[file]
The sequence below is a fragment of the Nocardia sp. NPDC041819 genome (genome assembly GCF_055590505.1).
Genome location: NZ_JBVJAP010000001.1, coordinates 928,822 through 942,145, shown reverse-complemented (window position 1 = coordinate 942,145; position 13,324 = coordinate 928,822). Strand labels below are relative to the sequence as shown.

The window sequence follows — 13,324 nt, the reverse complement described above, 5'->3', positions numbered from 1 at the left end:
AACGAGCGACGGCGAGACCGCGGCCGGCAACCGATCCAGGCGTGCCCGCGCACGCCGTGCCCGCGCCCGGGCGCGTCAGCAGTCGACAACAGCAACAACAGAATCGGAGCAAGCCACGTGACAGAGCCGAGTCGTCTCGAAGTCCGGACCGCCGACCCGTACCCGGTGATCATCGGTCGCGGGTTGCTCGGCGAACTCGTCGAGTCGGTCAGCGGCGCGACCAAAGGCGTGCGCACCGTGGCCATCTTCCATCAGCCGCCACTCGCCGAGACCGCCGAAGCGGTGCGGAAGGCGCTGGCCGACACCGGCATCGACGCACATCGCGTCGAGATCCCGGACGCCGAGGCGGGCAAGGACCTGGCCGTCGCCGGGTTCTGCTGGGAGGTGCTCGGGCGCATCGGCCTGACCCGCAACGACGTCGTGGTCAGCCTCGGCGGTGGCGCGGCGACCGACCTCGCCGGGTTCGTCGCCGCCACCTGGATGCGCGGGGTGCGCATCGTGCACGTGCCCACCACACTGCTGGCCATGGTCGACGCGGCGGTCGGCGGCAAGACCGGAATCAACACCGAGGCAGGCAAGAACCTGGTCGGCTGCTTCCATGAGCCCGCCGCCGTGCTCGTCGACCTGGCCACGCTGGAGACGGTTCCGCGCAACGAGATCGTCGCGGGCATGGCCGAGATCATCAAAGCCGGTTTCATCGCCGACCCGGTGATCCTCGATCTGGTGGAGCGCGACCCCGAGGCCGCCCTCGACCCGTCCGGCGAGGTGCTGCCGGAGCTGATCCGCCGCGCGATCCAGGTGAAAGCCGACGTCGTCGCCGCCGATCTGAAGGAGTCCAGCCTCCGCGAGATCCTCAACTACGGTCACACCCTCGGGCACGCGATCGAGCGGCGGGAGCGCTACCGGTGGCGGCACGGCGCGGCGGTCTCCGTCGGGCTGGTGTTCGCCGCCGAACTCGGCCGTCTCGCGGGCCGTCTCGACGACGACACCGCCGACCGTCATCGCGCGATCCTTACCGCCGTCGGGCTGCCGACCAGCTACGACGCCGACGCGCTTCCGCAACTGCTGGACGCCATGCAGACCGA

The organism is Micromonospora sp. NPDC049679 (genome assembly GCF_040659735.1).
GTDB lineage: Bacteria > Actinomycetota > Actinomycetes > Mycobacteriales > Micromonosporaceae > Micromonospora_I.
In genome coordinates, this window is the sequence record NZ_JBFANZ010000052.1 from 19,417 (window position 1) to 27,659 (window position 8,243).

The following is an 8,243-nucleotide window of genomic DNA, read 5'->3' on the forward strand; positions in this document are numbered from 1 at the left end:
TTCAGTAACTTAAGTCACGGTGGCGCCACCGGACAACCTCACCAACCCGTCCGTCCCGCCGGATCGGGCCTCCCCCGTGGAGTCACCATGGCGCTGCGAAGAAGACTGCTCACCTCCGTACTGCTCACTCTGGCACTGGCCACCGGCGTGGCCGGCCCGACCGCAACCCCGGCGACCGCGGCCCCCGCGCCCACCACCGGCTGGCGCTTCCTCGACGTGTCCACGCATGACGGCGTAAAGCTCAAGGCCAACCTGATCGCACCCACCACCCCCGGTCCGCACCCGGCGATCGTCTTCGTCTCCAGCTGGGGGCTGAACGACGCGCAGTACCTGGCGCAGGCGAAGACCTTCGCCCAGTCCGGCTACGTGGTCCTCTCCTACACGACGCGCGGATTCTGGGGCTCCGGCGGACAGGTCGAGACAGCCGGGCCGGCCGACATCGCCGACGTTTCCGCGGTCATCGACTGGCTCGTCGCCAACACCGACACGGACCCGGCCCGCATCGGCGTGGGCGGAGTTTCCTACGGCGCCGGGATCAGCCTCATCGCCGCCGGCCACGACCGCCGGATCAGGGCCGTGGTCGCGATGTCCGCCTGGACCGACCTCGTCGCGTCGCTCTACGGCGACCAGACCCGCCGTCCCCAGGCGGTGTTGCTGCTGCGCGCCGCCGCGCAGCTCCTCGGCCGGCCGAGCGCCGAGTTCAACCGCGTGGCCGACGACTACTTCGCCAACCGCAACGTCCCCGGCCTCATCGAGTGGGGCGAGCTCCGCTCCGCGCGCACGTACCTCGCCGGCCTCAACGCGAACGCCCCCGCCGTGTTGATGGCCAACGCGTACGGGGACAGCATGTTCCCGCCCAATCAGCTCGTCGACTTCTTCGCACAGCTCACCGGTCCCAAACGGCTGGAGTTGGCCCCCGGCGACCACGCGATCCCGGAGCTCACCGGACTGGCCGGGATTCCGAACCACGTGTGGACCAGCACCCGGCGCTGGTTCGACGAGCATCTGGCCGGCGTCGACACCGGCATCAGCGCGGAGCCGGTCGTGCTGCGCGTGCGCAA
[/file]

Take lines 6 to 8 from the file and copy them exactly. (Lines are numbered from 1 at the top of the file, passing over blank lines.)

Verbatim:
GTDB lineage: Bacteria > Actinomycetota > Actinomycetes > Mycobacteriales > Micromonosporaceae > Micromonospora_I.
In genome coordinates, this window is the sequence record NZ_JBFANZ010000052.1 from 19,417 (window position 1) to 27,659 (window position 8,243).

The following is an 8,243-nucleotide window of genomic DNA, read 5'->3' on the forward strand; positions in this document are numbered from 1 at the left end: